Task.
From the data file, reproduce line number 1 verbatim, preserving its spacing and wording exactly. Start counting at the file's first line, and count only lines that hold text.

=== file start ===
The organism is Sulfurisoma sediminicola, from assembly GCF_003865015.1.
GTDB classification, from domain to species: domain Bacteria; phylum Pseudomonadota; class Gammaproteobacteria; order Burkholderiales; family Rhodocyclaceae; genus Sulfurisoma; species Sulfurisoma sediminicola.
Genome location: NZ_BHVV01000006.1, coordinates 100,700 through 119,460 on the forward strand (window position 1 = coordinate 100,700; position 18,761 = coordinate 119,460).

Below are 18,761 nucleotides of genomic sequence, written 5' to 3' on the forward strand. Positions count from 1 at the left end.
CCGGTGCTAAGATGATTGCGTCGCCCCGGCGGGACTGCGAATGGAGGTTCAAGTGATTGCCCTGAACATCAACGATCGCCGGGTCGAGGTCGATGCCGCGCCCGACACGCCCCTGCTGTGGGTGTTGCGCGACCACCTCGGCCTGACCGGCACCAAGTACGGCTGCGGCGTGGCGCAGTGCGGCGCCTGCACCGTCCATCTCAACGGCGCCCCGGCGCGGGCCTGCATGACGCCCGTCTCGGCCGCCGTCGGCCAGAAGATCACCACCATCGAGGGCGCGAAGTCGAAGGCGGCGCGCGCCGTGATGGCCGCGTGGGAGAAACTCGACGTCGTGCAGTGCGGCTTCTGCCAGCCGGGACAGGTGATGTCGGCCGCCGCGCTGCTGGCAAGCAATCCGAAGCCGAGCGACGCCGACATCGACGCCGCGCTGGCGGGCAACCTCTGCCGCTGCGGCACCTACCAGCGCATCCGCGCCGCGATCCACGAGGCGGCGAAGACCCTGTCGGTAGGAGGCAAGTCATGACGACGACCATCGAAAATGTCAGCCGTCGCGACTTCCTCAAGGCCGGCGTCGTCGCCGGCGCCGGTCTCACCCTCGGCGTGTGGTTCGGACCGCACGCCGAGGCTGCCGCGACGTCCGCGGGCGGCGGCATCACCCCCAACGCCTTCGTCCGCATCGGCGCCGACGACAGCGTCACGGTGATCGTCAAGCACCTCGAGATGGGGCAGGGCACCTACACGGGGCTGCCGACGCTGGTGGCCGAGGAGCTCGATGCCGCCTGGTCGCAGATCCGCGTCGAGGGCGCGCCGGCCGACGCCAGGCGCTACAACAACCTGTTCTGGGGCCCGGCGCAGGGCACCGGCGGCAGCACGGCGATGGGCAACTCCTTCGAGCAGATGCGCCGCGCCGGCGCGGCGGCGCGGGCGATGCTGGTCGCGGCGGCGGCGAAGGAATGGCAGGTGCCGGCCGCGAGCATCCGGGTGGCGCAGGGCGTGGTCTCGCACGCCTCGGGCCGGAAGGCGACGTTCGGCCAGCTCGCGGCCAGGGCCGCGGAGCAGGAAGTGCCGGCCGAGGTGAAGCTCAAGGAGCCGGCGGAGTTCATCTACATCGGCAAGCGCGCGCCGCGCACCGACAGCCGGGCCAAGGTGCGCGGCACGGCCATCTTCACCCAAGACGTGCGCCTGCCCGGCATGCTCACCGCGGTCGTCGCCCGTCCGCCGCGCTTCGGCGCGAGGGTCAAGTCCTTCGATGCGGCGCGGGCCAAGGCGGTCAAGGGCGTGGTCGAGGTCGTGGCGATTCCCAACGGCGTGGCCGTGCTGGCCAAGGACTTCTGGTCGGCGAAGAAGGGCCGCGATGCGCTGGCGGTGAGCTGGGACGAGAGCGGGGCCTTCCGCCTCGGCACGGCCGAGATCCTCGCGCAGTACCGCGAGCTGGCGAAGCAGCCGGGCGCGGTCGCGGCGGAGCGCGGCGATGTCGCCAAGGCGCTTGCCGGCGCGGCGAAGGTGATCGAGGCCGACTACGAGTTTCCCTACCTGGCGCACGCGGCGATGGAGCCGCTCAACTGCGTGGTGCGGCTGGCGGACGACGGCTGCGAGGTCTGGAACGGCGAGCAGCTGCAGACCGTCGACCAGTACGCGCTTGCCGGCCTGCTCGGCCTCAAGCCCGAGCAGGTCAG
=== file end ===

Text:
The organism is Sulfurisoma sediminicola, from assembly GCF_003865015.1.